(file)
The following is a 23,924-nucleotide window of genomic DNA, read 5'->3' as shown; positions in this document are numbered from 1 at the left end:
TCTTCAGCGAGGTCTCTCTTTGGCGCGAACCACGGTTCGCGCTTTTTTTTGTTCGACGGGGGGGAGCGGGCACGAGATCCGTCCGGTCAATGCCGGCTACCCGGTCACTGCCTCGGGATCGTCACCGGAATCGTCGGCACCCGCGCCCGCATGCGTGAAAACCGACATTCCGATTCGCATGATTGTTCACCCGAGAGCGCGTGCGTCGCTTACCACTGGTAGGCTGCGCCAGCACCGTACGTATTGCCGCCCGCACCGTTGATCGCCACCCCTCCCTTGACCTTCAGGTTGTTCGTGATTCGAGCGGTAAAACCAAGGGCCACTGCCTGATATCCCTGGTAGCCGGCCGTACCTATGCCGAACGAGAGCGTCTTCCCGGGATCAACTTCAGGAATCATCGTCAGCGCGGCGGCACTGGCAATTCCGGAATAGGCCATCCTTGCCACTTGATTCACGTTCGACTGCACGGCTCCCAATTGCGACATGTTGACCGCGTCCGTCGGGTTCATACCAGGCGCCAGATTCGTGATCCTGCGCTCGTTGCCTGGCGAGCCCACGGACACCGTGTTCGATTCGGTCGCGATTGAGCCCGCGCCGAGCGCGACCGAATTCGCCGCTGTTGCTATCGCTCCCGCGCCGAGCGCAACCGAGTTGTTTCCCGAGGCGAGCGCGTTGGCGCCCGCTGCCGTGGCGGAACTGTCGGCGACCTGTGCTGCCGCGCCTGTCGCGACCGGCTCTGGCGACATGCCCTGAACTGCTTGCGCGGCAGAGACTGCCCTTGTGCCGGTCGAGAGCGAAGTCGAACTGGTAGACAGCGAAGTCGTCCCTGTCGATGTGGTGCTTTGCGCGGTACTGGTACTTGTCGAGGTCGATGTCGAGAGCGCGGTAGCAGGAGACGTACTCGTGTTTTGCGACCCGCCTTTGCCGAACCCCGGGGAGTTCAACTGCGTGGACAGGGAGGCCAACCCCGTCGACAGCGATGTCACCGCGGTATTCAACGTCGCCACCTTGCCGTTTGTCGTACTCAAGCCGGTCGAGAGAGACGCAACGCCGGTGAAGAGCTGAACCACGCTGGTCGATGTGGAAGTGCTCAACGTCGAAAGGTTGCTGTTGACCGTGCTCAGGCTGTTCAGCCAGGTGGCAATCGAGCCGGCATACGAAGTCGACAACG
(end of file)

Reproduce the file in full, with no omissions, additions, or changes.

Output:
The following is a 23,924-nucleotide window of genomic DNA, read 5'->3' as shown; positions in this document are numbered from 1 at the left end:
TCTTCAGCGAGGTCTCTCTTTGGCGCGAACCACGGTTCGCGCTTTTTTTTGTTCGACGGGGGGGAGCGGGCACGAGATCCGTCCGGTCAATGCCGGCTACCCGGTCACTGCCTCGGGATCGTCACCGGAATCGTCGGCACCCGCGCCCGCATGCGTGAAAACCGACATTCCGATTCGCATGATTGTTCACCCGAGAGCGCGTGCGTCGCTTACCACTGGTAGGCTGCGCCAGCACCGTACGTATTGCCGCCCGCACCGTTGATCGCCACCCCTCCCTTGACCTTCAGGTTGTTCGTGATTCGAGCGGTAAAACCAAGGGCCACTGCCTGATATCCCTGGTAGCCGGCCGTACCTATGCCGAACGAGAGCGTCTTCCCGGGATCAACTTCAGGAATCATCGTCAGCGCGGCGGCACTGGCAATTCCGGAATAGGCCATCCTTGCCACTTGATTCACGTTCGACTGCACGGCTCCCAATTGCGACATGTTGACCGCGTCCGTCGGGTTCATACCAGGCGCCAGATTCGTGATCCTGCGCTCGTTGCCTGGCGAGCCCACGGACACCGTGTTCGATTCGGTCGCGATTGAGCCCGCGCCGAGCGCGACCGAATTCGCCGCTGTTGCTATCGCTCCCGCGCCGAGCGCAACCGAGTTGTTTCCCGAGGCGAGCGCGTTGGCGCCCGCTGCCGTGGCGGAACTGTCGGCGACCTGTGCTGCCGCGCCTGTCGCGACCGGCTCTGGCGACATGCCCTGAACTGCTTGCGCGGCAGAGACTGCCCTTGTGCCGGTCGAGAGCGAAGTCGAACTGGTAGACAGCGAAGTCGTCCCTGTCGATGTGGTGCTTTGCGCGGTACTGGTACTTGTCGAGGTCGATGTCGAGAGCGCGGTAGCAGGAGACGTACTCGTGTTTTGCGACCCGCCTTTGCCGAACCCCGGGGAGTTCAACTGCGTGGACAGGGAGGCCAACCCCGTCGACAGCGATGTCACCGCGGTATTCAACGTCGCCACCTTGCCGTTTGTCGTACTCAAGCCGGTCGAGAGAGACGCAACGCCGGTGAAGAGCTGAACCACGCTGGTCGATGTGGAAGTGCTCAACGTCGAAAGGTTGCTGTTGACCGTGCTCAGGCTGTTCAGCCAGGTGGCAATCGAGCCGGCATACGAAGTCGACAACG